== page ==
Water and Growth: A Roundtable Discussion
When water and growth was featured in the May/June 1995 Western Water, the debate in the California Legislature was about whether a local water district should have any say when it came to providing water to new developments. Of the four bills before state lawmakers, it was Sen. Jim Costa’s SB 901 that cleared the Legislature and was signed into law. The bill established a voluntary link between water and land-use planning by requiring planning departments to consult with local water purveyors about the availability of new supplies.
Flash forward to 2000. With the state’s population projected to reach some 40 million in the next decade or so and “smart growth” the buzzword of the day, the debate over linking water and growth has reemerged in the state Legislature. As in 1995, one of the leading voices in the current debate is the East Bay Municipal Utility District (EBMUD). The Bay Area water supplier originally became engaged in this topic after a dispute with developers of Dougherty Valley over the source of water for the new development.
On March 29, Chief Writer Sue McClurg met with representatives of five organizations involved in the ongoing debate for a roundtable discussion. (That 90-minute, tape-recorded discussion was edited for this publication.)
Randele Kanouse is special assistant to the general manager of EBMUD. Since 1989, he has directed the utility’s federal and state legislative programs. He represents the utility in the ongoing efforts to strengthen statutory linkages between land use planning and water supply planning.
Cliff Moriyama is legislative advocate for the California Building Industry Association (CBIA) on environmental and water issues, a position he has held since 1996. Prior to 1996, he was director of agricultural resources for the California Chamber of Commerce where he staffed its Water Resources Committee.
Mary Ann Warmerdam is legislative advocate for the California Farm Bureau Federation, representing its members in the Legislature on natural resource issues, with a special emphasis on water issues. A graduate of the Agricultural Leadership Program, she has worked for the Farm Bureau in a variety of capacities since 1982.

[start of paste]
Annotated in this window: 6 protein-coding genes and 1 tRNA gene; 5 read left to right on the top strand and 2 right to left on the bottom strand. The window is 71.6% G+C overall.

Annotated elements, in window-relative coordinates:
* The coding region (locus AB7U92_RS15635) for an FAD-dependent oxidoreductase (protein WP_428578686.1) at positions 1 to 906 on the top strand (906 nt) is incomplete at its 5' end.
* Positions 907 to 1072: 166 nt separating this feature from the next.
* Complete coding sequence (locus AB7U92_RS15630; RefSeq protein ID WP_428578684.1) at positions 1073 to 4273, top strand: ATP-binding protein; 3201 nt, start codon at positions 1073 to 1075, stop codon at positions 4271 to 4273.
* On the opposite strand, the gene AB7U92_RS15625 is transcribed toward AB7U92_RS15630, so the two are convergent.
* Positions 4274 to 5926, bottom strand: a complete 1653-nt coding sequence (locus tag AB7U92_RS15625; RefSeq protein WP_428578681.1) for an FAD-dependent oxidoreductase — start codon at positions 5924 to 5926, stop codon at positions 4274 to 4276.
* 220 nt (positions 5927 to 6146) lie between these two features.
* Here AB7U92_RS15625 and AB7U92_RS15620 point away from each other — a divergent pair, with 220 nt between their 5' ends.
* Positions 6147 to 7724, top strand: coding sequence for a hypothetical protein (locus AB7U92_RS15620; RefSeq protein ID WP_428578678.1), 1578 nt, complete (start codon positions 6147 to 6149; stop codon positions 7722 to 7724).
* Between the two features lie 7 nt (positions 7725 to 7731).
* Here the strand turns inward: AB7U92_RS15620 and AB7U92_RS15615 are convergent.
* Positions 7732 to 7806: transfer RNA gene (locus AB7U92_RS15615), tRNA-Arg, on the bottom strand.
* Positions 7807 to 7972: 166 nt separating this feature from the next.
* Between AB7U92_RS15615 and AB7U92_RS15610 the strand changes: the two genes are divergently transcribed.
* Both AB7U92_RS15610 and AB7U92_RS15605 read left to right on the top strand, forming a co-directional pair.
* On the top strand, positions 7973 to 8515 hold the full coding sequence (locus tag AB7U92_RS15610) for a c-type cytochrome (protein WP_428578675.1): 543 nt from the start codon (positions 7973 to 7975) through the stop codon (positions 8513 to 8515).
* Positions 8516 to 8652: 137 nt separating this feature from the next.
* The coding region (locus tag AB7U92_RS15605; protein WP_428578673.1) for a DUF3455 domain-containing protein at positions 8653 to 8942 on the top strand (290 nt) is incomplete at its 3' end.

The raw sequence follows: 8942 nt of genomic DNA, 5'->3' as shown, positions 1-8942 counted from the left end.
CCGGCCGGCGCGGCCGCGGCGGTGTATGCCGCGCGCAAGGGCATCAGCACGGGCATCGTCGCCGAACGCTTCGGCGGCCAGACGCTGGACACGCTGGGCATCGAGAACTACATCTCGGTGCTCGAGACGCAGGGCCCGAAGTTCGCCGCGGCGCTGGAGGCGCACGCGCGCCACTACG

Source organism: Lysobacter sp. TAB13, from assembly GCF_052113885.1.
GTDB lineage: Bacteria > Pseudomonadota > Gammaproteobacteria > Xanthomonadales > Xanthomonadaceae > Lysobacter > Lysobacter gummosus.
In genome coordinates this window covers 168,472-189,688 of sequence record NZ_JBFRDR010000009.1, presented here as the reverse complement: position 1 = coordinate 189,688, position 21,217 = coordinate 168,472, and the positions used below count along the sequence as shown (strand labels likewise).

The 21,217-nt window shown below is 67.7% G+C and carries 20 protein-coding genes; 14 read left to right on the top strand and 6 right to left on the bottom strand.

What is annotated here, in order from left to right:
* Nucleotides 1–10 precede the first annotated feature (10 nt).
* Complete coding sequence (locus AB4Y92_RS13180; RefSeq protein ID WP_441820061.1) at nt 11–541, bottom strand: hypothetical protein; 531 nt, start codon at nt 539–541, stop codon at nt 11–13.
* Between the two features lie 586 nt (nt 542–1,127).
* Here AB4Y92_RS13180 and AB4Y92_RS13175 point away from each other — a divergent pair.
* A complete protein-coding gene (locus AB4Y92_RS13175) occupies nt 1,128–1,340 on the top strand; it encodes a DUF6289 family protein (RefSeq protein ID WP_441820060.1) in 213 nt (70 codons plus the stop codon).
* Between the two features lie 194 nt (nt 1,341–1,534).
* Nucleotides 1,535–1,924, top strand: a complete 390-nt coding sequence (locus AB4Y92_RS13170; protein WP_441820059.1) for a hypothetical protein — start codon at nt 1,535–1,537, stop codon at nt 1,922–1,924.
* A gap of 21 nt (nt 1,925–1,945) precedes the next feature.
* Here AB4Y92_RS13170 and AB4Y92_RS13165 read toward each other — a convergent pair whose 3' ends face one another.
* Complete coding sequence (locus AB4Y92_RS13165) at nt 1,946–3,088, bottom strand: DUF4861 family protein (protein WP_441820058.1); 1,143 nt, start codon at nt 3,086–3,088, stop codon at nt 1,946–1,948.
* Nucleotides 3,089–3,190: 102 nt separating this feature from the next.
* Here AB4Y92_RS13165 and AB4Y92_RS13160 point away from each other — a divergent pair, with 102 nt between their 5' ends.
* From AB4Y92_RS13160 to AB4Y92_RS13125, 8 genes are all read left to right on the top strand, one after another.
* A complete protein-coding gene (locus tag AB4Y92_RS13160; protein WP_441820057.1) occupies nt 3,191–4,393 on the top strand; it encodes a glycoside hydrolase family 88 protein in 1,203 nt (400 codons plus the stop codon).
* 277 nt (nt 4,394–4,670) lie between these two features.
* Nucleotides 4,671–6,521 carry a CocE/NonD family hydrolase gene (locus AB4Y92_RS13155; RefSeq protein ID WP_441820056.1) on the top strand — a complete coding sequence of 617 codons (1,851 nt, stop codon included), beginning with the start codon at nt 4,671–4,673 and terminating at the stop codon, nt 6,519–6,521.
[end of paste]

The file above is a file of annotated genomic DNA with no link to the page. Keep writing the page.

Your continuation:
Since 1983 Gerald Meral has served as executive director of the Planning and Conservation League (PCL), a statewide coalition of conservation groups and individuals who lobby for improved environmental regulations. He served as deputy director of the California Department of Water Resources during the Jerry Brown administration.
A former mayor of Modesto, Carol Whiteside is president of the Great Valley Center. She established the center in 1997 to promote the economic, social and environmental well-being of the Sacramento and San Joaquin valleys. She also served in the Wilson administration as assistant secretary at the California Resources Agency and as director of intergovernmental affairs.
McCLURG: Growth in California has been closely tied with water development. In your opinion, is there an adequate link between water and growth?
KANOUSE: For East Bay MUD it’s not so much about water and growth as about having water to serve our customers. We are a retail water agency. My board members are directly elected by their customers and are concerned about meeting their needs. We’ve discovered that developing water supplies has become more difficult, more complex and takes more time than it did during the first 70 years of the 20th century. So it’s become more important for us that we match our available water supplies to our customers’ demand. For us, there are communication linkages that should be established between cities, counties and LAFCOs [Local Agency Formation Commissions] and the water purveyors who have the obligation to serve the water.